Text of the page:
Also an answer:
Answer 2: The exact date of Christ's birth is not known, "says the Encyclopedia of Early Christianity. Still, millions of professed Christians around the globe celebrate the birth of Jesus on December 25. Although the Bible does not give a specific date for Jesus' birth, it does provide evidence that he was not born in December. Significantly, most historians and Bible scholars reject December 25 as Jesus' date of birth. No doubt you will find such information in an encyclopedia to which you have access. Our Sunday Visitors Catholic Encyclopedia states: There is a general agreement that Jesus was not born on December 25. Hundreds of years after Jesus' death, December 25 was chosen as the date of his birth. Encyclopedia Britannica states: One widespread explanation of the origin of this date is that December 25 was the Christianizing of the dies solis invicti nati (day of the birth of the unconquered sun a popular holiday in the Roman Empire that celebrated the winter solstice as a symbol of the resurgence of the sun, the casting away of winter and the heralding of the rebirth of spring and summer. (See Jehovah's Witnesses official website for further information)
Jehovahs witnesses as christians never do Christmas. Why would you celebrate jesus birthday if he never celebrated his own? the only birthdays in the bible include death. (matthew 14:6-11)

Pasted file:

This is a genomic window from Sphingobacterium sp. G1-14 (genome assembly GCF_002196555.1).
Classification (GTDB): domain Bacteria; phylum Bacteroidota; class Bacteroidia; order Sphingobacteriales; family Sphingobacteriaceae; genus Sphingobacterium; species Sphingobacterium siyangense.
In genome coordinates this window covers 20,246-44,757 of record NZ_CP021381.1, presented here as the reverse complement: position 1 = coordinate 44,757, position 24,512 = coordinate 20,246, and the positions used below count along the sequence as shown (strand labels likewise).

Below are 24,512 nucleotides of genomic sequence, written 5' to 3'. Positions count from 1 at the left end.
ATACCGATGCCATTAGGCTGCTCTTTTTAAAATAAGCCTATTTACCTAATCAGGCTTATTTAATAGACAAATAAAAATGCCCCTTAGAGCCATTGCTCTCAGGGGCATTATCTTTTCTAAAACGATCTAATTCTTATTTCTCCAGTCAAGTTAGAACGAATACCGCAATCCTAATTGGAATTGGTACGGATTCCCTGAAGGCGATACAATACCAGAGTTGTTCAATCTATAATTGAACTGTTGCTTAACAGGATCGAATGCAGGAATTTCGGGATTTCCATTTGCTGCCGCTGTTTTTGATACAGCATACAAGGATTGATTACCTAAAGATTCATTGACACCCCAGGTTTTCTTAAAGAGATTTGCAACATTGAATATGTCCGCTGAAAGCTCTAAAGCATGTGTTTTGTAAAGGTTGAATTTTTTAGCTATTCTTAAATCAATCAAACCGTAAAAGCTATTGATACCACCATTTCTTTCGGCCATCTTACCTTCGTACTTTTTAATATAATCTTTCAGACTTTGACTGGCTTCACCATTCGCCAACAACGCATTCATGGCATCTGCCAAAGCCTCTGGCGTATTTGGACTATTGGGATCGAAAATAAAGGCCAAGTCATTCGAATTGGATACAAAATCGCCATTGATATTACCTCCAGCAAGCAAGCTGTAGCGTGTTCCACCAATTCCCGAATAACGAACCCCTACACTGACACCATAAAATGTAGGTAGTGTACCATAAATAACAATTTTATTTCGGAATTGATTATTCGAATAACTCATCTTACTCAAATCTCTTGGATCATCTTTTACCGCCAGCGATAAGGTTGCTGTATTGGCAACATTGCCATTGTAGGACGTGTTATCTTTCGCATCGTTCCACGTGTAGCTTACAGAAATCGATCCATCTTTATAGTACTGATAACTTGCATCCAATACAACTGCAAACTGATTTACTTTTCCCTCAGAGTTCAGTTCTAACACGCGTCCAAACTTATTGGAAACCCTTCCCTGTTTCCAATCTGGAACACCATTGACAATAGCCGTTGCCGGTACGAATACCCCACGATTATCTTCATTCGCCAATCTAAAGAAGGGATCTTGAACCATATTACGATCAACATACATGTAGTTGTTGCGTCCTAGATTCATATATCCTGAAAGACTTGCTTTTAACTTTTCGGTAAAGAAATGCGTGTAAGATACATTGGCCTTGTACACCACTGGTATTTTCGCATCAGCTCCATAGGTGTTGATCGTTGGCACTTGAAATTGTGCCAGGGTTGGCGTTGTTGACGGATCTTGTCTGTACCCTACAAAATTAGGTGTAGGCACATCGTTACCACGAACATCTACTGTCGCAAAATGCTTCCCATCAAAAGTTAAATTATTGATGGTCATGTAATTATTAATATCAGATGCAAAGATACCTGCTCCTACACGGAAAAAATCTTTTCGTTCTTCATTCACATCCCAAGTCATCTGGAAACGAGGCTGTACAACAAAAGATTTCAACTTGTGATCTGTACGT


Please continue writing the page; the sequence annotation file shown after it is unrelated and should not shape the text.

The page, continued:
yes, they do. it's their most important Holiday.
Jehovah's witnesses dont celebrate valentines day because such holidays have pagan backgrounds or histories. Jehovah's witnesses avoid celebrating events with pagan origins, only worshiping Jehovah.
I don't see why not. I would say it is a matter of conscience.
call the branch of Jehovahs witnesses. The number can be found on most of their books and magazines
jehovahs witnesses are christians and choose not to do holidays
jehovahs witnesses dont gamble but the do drink not to the point that they get drunk
Yes. There are aproxtimately 15,000 of Jehovah's Witnesses in New Zealand.
To the best of my knowledge this individual is not one of Jehovah's Witnesses.
Charles Taze Russels.
simple answer: yes
There are none.
Because jehovahs witnesses are pacifist and therefore anti military and therefore do not believe that a person that participated in the military deserves to be honored.